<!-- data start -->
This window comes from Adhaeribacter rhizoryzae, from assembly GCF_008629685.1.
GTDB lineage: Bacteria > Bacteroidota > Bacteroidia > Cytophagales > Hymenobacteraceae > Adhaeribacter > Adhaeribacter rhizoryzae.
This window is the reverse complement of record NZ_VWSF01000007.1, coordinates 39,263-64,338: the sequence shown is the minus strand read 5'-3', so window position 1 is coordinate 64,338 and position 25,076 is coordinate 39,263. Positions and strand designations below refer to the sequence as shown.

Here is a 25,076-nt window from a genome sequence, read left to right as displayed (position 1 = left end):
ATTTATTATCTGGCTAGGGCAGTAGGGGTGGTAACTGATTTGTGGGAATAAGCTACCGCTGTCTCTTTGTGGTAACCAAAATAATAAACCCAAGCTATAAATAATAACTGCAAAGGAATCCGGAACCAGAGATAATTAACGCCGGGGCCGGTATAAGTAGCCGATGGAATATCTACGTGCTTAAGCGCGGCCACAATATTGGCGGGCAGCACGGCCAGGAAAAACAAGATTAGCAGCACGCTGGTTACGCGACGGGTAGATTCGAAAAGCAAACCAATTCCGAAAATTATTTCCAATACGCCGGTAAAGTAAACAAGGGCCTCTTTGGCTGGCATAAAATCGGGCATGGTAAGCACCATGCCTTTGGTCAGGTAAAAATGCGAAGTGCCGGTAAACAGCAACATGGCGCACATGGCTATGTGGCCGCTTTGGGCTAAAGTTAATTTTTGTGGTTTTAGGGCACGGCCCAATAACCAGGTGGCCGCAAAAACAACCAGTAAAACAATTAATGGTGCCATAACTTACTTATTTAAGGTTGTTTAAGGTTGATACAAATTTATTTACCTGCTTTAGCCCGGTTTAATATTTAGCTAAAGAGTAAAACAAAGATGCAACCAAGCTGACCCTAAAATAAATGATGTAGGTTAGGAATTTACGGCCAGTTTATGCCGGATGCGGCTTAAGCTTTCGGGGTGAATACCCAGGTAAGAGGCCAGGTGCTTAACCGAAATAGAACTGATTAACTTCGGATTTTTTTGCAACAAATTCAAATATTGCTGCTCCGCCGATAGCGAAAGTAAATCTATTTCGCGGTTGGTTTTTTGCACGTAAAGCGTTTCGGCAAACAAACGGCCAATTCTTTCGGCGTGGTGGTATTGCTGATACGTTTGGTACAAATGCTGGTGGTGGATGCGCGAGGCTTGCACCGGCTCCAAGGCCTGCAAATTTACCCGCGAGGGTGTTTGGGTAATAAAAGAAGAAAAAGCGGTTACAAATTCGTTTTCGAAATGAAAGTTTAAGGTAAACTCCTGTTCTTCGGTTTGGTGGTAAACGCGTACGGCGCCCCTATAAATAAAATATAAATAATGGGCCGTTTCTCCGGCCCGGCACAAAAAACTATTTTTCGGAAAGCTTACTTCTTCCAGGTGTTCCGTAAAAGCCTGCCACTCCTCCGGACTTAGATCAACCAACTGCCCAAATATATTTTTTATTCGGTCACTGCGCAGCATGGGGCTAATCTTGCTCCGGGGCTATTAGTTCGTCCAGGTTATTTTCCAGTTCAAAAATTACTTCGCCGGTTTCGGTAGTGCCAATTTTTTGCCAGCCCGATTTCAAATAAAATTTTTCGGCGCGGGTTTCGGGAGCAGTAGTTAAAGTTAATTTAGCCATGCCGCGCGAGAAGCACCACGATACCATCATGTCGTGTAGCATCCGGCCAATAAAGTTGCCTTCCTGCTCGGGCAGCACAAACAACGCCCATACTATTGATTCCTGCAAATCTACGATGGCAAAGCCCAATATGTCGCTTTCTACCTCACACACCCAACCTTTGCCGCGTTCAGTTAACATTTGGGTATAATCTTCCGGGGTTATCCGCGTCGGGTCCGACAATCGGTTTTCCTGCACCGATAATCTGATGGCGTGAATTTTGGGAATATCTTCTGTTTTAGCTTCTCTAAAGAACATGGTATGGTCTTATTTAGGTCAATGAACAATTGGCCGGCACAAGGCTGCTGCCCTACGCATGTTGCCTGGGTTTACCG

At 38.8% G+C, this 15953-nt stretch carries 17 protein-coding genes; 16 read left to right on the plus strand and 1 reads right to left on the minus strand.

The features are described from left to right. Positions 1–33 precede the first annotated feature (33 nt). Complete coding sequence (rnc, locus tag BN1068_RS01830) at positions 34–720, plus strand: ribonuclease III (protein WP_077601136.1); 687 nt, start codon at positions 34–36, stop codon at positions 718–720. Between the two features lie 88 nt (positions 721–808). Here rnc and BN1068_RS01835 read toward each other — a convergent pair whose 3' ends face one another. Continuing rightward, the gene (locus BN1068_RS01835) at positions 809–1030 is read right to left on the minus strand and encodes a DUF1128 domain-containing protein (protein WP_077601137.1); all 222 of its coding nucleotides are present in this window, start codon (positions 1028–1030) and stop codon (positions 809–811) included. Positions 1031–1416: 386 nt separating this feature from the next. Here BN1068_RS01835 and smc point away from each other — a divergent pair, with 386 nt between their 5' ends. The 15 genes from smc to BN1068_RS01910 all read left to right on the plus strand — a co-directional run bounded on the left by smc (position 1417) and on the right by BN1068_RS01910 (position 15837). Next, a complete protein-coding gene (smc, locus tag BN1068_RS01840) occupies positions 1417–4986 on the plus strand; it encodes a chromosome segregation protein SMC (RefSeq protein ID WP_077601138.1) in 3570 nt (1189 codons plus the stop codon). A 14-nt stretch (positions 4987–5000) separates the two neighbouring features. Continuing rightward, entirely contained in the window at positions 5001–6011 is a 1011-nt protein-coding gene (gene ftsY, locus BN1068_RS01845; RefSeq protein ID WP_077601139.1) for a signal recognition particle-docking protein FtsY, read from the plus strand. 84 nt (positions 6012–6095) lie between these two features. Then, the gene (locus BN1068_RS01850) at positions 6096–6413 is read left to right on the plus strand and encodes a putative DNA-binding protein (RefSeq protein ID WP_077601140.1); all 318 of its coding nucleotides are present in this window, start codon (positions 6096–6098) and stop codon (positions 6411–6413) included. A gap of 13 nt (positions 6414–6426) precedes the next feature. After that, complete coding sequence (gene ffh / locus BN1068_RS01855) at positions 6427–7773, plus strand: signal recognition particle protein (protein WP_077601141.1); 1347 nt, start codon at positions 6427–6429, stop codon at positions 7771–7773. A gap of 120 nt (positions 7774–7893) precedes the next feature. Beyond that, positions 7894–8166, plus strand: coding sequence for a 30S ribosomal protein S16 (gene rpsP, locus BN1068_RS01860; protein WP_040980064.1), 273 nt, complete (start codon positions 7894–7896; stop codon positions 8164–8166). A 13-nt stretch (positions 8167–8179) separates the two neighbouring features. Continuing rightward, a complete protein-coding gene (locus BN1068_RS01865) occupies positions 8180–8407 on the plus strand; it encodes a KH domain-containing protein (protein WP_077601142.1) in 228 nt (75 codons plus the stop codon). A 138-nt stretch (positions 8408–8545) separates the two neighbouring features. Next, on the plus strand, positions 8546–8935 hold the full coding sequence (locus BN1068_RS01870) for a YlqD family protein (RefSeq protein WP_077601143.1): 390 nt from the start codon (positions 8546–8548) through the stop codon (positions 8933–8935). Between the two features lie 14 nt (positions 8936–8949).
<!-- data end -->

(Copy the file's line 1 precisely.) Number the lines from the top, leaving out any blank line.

This window comes from Adhaeribacter rhizoryzae, from assembly GCF_008629685.1.